Piracy due to greed of European traders: Book
Published on: Saturday, October 10, 2020
By: NORTH BORNEO HERALD
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Water sports regatta in 1915.
JAN 16, 1931  

In various books, which give all the romantic atmosphere of the East, Mr Owen Rutter has done nothing better than this. Here are the very Malay pirates of our boyhood come to life in thrilling and duly authenticated tales of the sea robbers of Malaya. 

It is common knowledge of course, that less than a century ago piracy was rife in these waters. 

Indeed, the word does not carry quite the same thrill to people who live in this part of the world as to readers in Europe and America, for are there not pirates on the China Seas today and is not a trip to Hong Kong on a certain type of steamer something of an adventure?

But the methods of Chinese who go on board as passengers are prosaic in comparison to those of the ruthless Malay warriors who, arrayed in scarlet and coats of mail, came sweeping down upon their prey, brandishing their two-handed swords and yelling their war cries, so that the east wind which brought the war fleets from their strongholds came to be known as the Pirate Wind. 

Vividly written by an author with a knowledge of the East which is only gained in the course of years spent to good purpose, the book tells thrilling stories of those who suffered at the hands of pirates and those who helped to make the Archipelago safe for peaceful trade. 

There is the story of Mr Robert Burns, a grandson of the Bard, who was murdered by pirates in the schooner Dolphin; the story of the Susannah, whose crew was held to ransom by a Sultan. Rajah Brooke’s actions against the pirates of Sarawak are described in detail, as also the battle of Marudu when a pirate settlement was wiped out. 

Fair to the pirates 

But Mr Rutter is fair even to pirates, as when he says:-

“While it is clear that these Malays were pirates and as such a menace to European trade, it was largely European interest with the East which made them so. 

It is true that the old Malay romances contain references to piratical cruises, yet there seems no doubt that piracy was not practiced on a wholesale scale until the eighteenth century. 

Dampier, who in 1686-7 lived for six months among the Illanuns, in later years the most formidable of all the Malay pirates, subsequently wrote a detailed account of them and made no mention of piratical propensities. 

“What was it then that caused these people and their neighbours to revert from peace to piracy? The answer is: the greed of the European Powers who traded in the Eastern seas.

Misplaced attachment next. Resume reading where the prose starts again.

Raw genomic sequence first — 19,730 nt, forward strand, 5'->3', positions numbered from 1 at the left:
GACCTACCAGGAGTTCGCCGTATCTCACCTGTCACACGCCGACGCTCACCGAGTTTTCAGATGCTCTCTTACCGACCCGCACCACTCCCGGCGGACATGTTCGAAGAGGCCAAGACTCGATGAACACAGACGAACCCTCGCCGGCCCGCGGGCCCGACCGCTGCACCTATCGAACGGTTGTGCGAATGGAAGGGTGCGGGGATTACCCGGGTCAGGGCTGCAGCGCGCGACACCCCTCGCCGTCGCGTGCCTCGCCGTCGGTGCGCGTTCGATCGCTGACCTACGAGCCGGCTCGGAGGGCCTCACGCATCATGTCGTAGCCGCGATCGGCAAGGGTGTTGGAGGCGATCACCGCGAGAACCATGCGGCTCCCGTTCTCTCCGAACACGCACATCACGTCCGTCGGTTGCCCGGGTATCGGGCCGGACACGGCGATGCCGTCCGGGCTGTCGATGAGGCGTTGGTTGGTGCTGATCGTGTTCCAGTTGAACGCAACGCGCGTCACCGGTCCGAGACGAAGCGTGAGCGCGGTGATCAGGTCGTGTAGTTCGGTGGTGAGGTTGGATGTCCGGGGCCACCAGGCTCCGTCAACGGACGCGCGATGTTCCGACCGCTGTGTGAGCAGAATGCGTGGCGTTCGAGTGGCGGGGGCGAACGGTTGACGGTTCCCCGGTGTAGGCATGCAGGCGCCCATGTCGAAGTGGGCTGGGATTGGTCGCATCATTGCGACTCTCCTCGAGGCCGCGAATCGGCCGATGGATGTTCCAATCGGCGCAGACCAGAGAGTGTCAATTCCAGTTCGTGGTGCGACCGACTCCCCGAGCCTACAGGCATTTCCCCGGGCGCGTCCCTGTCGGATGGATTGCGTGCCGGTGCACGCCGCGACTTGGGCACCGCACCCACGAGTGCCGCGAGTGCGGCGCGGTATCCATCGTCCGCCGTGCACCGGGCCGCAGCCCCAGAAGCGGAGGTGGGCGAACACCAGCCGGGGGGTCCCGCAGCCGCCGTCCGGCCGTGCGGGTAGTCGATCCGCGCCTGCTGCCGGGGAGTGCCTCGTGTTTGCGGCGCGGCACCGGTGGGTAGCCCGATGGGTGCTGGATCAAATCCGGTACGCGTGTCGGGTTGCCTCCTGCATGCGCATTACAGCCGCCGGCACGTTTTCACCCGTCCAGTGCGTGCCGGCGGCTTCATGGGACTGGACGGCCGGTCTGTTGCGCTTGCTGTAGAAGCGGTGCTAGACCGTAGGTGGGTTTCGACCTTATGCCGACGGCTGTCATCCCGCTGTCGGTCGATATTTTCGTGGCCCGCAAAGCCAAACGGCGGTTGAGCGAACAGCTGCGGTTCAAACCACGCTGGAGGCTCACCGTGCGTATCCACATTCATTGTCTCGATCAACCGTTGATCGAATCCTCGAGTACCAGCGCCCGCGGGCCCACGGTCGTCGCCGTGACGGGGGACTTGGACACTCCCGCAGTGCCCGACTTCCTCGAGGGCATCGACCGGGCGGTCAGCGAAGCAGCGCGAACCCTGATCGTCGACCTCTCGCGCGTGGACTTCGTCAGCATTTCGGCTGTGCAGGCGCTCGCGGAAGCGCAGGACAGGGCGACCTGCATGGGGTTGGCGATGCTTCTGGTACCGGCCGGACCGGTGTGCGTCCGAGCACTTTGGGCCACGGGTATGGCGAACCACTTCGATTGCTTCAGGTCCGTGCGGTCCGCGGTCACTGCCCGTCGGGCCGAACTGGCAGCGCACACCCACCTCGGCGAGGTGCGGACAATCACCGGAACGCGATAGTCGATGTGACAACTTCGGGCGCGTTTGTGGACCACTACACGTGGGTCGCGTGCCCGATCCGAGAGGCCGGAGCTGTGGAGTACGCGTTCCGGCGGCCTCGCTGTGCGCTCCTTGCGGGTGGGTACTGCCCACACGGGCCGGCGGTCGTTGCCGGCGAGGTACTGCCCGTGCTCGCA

Even time immemorial outside commerce with the Archipelago had been in the hands of the Chinese, whose junks would come down in the north-east monsoon and return in the south-west laden with precious cargoes of spices, rattans, edible birds’ nests, camphor, sharks’ fins and pearls. 

Then came the Portuguese and after them the Dutch who, bent on securing the trade for themselves alone, created a system of monopolies and by treaties with the Malay rulers were able to command the produce at their own rates and so undersell the Chinese. 

By planting “factories,” or “trading stations, in the Archipelago, they diverted to Malacca or Batavia the trade which for centuries had gone direct to China, so that in time the junks could complete no longer and came no more. 

Chinese traders 

“One result of this change was that the Chinese immigrants — the forebears of these settlers to whom modem Malays owe so much of its prosperity today — returned to their native shores and no others came to take their places. 

These Chinese had been a source of revenue to the rulers in whose territories they settled; nor were those revenues increased by the coming of the traders from the west who took all and gave in return as little as they could. 

A chapter which lingers in the memory is that which tells the story of the founding and raiding of the ill-starred settlement of Balambangan.  There is a fine account of the beginnings of Sarawak and the work of the first white Rajah. Read “The Pirate Wind”. It is better than any sensational novel. – The Straits Budget

- NB Owen Rutter is credited with also taking the earliest official census of North Borneo’s population in the 1920s





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